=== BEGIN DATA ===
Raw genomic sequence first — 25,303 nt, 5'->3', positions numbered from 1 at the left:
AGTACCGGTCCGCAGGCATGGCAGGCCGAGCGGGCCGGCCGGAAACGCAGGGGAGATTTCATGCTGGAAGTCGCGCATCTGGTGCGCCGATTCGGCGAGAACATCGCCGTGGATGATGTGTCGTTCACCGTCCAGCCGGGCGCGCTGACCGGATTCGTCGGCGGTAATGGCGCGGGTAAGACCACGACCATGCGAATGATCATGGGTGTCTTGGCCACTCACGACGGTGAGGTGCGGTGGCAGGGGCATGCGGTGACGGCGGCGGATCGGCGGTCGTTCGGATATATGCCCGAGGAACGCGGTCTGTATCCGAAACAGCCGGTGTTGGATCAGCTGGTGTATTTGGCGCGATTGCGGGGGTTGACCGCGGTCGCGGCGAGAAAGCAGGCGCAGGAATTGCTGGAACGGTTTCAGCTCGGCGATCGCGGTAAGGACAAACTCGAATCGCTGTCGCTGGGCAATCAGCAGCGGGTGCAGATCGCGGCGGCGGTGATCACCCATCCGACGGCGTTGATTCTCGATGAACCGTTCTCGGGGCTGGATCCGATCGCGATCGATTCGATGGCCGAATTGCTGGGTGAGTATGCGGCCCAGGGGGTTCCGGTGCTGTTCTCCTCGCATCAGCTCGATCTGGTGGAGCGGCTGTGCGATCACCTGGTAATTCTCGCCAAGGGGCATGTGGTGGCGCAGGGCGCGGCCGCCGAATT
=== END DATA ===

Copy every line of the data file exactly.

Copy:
Raw genomic sequence first — 25,303 nt, 5'->3', positions numbered from 1 at the left:
AGTACCGGTCCGCAGGCATGGCAGGCCGAGCGGGCCGGCCGGAAACGCAGGGGAGATTTCATGCTGGAAGTCGCGCATCTGGTGCGCCGATTCGGCGAGAACATCGCCGTGGATGATGTGTCGTTCACCGTCCAGCCGGGCGCGCTGACCGGATTCGTCGGCGGTAATGGCGCGGGTAAGACCACGACCATGCGAATGATCATGGGTGTCTTGGCCACTCACGACGGTGAGGTGCGGTGGCAGGGGCATGCGGTGACGGCGGCGGATCGGCGGTCGTTCGGATATATGCCCGAGGAACGCGGTCTGTATCCGAAACAGCCGGTGTTGGATCAGCTGGTGTATTTGGCGCGATTGCGGGGGTTGACCGCGGTCGCGGCGAGAAAGCAGGCGCAGGAATTGCTGGAACGGTTTCAGCTCGGCGATCGCGGTAAGGACAAACTCGAATCGCTGTCGCTGGGCAATCAGCAGCGGGTGCAGATCGCGGCGGCGGTGATCACCCATCCGACGGCGTTGATTCTCGATGAACCGTTCTCGGGGCTGGATCCGATCGCGATCGATTCGATGGCCGAATTGCTGGGTGAGTATGCGGCCCAGGGGGTTCCGGTGCTGTTCTCCTCGCATCAGCTCGATCTGGTGGAGCGGCTGTGCGATCACCTGGTAATTCTCGCCAAGGGGCATGTGGTGGCGCAGGGCGCGGCCGCCGAATT